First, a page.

July 21st, 2024

Land Use Bylaw Renewal Project an opportunity to shape community, City planner tells SACPA

By Al Beeber - Lethbridge Herald on November 10, 2023.

Herald photo by Al Beeber City senior planner Ross Kilgour talks at SACPA Thursday about a project being undertaken to create a new land use bylaw.

LETHBRIDGE HERALDabeeber@lethbridgeherald.com

The City of Lethbridge has launched a three-year project to create a new land use bylaw.

Ross Kilgour, senior planner and co-project lead along with Genesis Molesky of the Land Use Bylaw Renewal Project, spoke to the Southern Alberta Council on Public Affairs on Thursday about the bylaw work.

The bylaw, Kilgour told a small and attentive audience at the Lethbridge Senior Citizens Organization, has been tweaked over the years but has never undergone an extensive overhaul since it was created in 1986.

For the redesign of the LUB, the City has looked at what other communities in Alberta and across Canada have done. They include Alberta centres such as Medicine Hat, Red Deer, Calgary and Edmonton and others including Kitchener and Toronto in Ontario.

On Wednesday between 3:30 and 7:30 p.m. at Casa, residents will be able to see draft recommendations. After receiving feedback, the City will make changes and take the recommendations to council at some point for a public hearing, likely next March, the audience was told.

In his presentation, Kilgour outlined the reasons for land use bylaws, the different zoning regulations that exist within the city and goals of the project, one of which is to reduce red tape and speed up the process of getting projects approved.

The audience heard that most uses in the city are considered discretionary in the various land use districts which range from Downtown Commercial to Low Density Flexible Residential and lastly Future Development.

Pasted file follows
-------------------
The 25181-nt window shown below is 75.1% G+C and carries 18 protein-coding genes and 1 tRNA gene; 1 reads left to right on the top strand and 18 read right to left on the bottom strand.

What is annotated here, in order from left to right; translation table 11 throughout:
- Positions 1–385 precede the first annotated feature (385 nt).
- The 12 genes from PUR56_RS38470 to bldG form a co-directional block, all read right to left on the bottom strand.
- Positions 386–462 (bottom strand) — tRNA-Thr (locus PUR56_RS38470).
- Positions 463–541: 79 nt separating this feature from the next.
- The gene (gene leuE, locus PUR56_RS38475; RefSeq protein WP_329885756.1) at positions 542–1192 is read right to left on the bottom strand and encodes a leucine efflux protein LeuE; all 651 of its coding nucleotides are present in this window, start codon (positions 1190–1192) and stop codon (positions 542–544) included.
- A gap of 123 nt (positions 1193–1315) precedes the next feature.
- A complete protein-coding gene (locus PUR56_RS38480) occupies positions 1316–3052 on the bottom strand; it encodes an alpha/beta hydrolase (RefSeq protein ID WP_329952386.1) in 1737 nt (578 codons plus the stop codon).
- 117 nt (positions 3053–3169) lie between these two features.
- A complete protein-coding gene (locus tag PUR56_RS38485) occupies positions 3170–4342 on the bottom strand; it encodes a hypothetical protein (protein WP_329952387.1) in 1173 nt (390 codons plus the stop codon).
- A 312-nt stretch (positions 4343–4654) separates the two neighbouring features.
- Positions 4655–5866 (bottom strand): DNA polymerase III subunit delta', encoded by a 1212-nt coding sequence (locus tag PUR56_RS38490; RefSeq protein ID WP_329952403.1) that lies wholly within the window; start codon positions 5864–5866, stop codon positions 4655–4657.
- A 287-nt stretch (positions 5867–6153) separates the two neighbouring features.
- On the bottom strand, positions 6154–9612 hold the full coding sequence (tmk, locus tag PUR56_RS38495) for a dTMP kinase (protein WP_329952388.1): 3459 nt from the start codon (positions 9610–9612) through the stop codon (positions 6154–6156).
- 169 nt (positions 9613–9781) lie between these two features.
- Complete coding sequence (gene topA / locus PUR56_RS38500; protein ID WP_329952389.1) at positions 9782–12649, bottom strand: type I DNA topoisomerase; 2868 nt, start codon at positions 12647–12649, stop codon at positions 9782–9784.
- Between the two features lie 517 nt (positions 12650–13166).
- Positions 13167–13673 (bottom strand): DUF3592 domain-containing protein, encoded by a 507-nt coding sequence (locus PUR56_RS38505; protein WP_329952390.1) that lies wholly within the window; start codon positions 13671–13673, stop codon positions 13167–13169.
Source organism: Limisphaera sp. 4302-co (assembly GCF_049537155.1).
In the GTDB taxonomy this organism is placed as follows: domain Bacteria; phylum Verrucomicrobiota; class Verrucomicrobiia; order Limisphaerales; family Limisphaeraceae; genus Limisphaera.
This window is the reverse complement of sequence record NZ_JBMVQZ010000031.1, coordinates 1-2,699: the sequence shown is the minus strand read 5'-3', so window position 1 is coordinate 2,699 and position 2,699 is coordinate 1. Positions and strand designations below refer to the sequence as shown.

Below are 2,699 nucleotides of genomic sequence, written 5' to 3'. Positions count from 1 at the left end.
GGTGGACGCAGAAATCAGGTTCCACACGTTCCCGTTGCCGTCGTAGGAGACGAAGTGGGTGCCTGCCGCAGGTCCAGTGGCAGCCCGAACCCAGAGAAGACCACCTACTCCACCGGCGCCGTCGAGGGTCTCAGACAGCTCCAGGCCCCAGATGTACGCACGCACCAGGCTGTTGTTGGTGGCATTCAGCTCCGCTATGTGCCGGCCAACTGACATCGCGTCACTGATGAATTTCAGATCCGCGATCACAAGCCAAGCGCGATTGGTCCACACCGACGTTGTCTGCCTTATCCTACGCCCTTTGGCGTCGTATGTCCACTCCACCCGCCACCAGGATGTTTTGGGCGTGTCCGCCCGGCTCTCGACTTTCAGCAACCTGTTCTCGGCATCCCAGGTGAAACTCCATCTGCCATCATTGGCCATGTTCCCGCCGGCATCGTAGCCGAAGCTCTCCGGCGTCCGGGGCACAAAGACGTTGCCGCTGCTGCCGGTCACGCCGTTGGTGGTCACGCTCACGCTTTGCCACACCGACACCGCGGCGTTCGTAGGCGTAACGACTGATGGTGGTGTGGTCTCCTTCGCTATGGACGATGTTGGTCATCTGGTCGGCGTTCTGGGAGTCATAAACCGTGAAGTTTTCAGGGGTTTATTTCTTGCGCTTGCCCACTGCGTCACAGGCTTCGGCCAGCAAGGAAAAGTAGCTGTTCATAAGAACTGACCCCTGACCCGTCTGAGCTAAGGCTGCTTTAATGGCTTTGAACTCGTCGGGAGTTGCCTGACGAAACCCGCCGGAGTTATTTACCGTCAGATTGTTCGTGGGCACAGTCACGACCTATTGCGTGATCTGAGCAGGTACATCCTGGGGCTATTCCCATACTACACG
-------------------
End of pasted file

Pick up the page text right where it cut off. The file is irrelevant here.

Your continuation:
In Downtown Commercial, for example, discretionary uses include drop-in centres, food banks, resource centres, shelters, supportive housing and soup kitchens.

Each district has its own discretionary uses which vary widely.

The only permitted use is Group Homes in Low Density Flexible Residential, a relatively new district and a use that has not been yet been used, Kilgour said.

Discretionary uses, he pointed out, are harder to approve,

Definitions for various uses vary from community to community from one extreme to the other. Beaumont, near Edmonton, for instance, uses the term ‘Human Services’ which covers all social services while others define ‘food banks’ differently, some “slicing and dicing” things into different definitions, Kilgour said.

How a land use bylaw is set up has numerous implications for a community, he said, including social, economic and environmental.

Right now the City, he said, has an opportunity to “take a step back and start from scratch.” This work was approved last November by city council in its 2023-26 budget deliberations.

Kigour said the project is an opportunity to rebuild the land use bylaw to shape the kind of communities in which Lethbridge residents want to live, visit and do business.

The project builds on work in the Municipal Development Plan, the Municipal Housing Strategy and by the Social Services Integration Group.

The project has eight goals which can be viewed on the city’s website at getinvolvedlethbridge.ca/lub where all information about the project is available, including its different phases.

The current document is about 300 pages and Kilgour said the City wants to create a new one that is more user friendly. It wants to simplify the application process for residents while also utilizing fewer City resources to help people unsure about the documents.

One question the City wants to answer with the LUB is how it can help ensure everyone has appropriate housing for their needs and options to access the social services they need.

So far, the City has gotten 832 online surveys taken, which Kilgour said in his experience is a high number, and has undertaken 11 pop-up events and held 14 organizational meetings, with two more planned.

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